Podcasts from OBSF 2012

Published June 11, 2012 1:58 PM

(Maître de Conférences with the École française d’Extrême-Orient, Bangkok and Paris)

Published Mar. 2, 2012 8:55 AM

This talk will discuss a form of meditation practice known in Chinese as hua- t’ou. It was popularized by the Chinese Zen master Ta-Hui (1089 – 1163) a member of the Lin-Chi sect of  Zen. Though Ta-Hui popularized this method of meditation, he did not invent it.

In particular, this talk will discuss what a hua-t’ou is, why Ta-Hui placed so much importance on it, why this practice could be of interest to at least some people today, give examples of well known hua-t’ou, offer one way to practice this method, describe some states of mind that may arise when doing the practice, offer some  personal experience from my own long years of  practicing the hua-t’ou, and discuss what it means to have a Zen awakening. In conclusion,  I offer cautions related to  having an awakening experience and the importance of continuing practice thereafter.

The talk was a condensed version of this paper (pdf).

Published Feb. 22, 2012 11:47 AM

Buddhist pilgrimage inventions, promotions and exhibitions in contemporary Japan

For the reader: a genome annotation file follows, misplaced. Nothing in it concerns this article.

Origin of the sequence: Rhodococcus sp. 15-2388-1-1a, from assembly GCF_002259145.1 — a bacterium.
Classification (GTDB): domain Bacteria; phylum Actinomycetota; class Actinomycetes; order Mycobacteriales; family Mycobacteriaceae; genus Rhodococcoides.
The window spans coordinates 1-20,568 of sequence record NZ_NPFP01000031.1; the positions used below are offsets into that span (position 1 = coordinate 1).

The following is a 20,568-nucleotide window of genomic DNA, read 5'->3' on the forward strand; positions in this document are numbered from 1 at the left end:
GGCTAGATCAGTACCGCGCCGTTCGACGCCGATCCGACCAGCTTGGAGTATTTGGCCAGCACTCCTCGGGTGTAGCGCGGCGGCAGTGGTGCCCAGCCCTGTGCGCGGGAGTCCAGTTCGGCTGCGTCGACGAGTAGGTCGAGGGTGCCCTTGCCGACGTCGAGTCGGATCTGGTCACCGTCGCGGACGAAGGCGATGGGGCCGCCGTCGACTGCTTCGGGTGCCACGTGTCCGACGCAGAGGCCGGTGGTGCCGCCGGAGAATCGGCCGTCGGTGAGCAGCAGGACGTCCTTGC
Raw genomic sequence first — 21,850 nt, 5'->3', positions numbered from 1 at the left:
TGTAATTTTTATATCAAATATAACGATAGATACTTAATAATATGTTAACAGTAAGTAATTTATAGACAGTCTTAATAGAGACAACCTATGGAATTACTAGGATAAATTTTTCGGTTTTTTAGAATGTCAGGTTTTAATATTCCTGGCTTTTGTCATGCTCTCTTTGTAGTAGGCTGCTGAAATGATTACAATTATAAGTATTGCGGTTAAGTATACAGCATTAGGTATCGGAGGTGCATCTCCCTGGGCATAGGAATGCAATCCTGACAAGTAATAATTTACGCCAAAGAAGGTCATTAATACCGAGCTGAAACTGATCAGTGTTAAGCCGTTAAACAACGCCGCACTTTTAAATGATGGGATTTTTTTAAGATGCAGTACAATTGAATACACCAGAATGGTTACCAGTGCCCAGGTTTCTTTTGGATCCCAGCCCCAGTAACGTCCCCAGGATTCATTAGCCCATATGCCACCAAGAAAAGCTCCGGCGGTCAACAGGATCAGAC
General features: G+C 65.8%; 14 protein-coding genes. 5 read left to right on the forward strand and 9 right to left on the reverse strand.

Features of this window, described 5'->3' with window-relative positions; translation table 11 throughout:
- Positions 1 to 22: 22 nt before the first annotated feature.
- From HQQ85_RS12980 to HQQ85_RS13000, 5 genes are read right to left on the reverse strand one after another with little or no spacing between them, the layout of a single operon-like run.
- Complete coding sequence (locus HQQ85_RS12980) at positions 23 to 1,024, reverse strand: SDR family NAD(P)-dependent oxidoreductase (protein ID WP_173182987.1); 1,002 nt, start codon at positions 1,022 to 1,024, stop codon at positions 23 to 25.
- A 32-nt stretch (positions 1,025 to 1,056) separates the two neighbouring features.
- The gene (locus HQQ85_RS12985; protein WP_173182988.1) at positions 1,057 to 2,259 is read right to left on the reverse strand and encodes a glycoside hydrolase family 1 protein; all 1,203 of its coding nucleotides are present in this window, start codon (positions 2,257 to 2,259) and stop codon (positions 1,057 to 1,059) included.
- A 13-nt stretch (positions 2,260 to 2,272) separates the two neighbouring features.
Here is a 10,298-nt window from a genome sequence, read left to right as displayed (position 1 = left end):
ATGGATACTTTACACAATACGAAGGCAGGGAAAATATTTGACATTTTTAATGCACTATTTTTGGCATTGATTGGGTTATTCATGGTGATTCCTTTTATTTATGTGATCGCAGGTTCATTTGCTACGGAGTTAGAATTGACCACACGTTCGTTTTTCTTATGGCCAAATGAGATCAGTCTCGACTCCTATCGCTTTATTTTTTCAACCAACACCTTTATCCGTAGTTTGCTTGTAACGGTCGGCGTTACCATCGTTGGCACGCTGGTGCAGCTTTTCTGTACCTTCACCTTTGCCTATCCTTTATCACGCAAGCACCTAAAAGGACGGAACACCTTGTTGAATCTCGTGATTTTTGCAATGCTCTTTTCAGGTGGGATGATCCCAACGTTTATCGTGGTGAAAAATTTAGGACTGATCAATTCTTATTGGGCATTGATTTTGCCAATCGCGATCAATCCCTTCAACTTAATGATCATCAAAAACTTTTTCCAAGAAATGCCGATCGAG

Pilgrimage as a practice has been widely used by Buddhist temples in Japan as a means of enhancing their popularity and in order to get people to engage in prayer activities at temples.  In the present day –when, as I discussed in a previous talk in the Buddhist Studies Forum (Sept 21 2010),  Japanese Buddhist temples are rapidly losing support -  pilgrimage remains a common way through which temples  try to bring people into their precincts.  In recent times,  Buddhist temples and organisations have used a variety of promotional activities to this end.  They have put on exhibitions about pilgrimage in museums,  established copies of their pilgrimages in secular settings such as department stores and airport malls,  invented new routes that incorporate not just Buddhist sites but also those associated with Shinto, offered new consumer items (along with special discount train tickets in conjunction) that might attract visitors, and campaigned to gain UNESCO World Heritage status for one prominent pilgrimage.  In my talk I will examine these activities and discuss the extent to which they represent a continuation of standard patterns of pilgrimage promotion that have long been used by Japanese Buddhist priests, or whether they can be seen as evidence of an increasing secularisation of the pilgrimage process – a secularising process made necessary because of the problems Buddhism faces in the modern day in Japan.